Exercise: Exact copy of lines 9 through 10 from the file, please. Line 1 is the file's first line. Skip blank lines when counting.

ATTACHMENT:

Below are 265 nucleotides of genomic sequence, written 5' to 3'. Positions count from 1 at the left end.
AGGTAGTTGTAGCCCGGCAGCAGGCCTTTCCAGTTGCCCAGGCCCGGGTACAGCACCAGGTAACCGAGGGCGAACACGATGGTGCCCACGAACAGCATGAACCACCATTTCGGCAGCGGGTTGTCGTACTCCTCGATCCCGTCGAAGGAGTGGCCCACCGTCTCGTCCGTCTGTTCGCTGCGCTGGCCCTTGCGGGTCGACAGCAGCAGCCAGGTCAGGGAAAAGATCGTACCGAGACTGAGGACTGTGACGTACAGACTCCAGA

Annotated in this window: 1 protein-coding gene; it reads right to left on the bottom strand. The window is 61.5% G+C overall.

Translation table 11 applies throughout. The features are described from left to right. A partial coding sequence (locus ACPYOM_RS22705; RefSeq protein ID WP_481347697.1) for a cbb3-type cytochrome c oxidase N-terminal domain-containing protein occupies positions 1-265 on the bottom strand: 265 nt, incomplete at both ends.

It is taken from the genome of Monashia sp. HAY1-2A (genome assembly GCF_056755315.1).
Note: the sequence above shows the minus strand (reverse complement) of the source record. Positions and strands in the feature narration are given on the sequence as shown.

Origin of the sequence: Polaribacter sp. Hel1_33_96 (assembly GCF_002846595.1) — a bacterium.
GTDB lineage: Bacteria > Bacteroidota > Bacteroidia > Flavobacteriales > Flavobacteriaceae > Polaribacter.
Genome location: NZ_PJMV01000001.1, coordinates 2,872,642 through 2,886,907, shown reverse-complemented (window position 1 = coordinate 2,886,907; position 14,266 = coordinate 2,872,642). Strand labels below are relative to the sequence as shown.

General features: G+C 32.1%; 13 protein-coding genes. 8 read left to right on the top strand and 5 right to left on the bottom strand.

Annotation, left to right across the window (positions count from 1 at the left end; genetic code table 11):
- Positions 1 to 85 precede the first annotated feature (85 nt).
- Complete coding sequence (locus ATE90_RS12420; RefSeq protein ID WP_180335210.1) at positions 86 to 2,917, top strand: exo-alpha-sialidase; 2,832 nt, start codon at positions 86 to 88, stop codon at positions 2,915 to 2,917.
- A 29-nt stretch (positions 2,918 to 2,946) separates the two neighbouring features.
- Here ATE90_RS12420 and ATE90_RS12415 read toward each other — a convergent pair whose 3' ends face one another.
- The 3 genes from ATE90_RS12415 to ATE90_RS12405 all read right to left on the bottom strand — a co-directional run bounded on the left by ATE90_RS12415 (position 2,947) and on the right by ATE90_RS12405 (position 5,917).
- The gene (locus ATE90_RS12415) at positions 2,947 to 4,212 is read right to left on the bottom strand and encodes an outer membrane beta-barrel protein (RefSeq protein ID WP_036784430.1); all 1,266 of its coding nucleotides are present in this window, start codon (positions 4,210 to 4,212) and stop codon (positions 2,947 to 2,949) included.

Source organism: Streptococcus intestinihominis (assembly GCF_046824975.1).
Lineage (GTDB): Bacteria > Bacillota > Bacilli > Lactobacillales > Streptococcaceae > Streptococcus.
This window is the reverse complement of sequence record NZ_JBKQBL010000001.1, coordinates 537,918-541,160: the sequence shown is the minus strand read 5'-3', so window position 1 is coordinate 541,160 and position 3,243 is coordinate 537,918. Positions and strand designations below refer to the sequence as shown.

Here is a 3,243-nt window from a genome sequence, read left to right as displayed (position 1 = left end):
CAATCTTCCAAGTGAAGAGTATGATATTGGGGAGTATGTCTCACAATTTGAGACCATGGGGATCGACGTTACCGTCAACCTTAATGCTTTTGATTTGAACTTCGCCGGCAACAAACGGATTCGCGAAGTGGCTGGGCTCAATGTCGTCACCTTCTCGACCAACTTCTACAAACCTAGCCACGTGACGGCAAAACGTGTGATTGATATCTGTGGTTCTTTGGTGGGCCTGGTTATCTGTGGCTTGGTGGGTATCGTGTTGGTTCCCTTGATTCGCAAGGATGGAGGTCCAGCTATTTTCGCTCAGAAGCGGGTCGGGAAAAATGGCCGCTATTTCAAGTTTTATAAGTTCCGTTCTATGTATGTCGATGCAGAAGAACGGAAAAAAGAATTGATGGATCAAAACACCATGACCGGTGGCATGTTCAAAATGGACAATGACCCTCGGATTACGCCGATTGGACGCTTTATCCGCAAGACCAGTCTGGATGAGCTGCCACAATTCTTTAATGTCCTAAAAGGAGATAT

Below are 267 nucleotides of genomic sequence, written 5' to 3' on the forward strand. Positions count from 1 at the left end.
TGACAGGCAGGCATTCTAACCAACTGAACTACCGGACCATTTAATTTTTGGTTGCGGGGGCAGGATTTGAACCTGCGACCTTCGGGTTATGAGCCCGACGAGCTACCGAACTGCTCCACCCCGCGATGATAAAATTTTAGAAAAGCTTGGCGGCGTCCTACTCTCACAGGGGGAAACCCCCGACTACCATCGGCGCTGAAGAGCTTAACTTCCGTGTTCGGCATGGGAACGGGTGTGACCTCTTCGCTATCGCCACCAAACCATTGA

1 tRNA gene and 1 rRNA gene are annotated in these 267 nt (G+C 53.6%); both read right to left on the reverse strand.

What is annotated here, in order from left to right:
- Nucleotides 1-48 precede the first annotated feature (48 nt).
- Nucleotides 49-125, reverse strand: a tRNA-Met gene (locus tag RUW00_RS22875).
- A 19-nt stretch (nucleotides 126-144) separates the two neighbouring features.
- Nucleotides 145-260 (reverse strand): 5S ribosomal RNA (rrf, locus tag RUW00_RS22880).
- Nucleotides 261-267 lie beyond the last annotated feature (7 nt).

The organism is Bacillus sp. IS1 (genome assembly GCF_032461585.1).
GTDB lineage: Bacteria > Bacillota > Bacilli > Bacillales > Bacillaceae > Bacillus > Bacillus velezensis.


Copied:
Genome location: NZ_PJMV01000001.1, coordinates 2,872,642 through 2,886,907, shown reverse-complemented (window position 1 = coordinate 2,886,907; position 14,266 = coordinate 2,872,642). Strand labels below are relative to the sequence as shown.

General features: G+C 32.1%; 13 protein-coding genes. 8 read left to right on the top strand and 5 right to left on the bottom strand.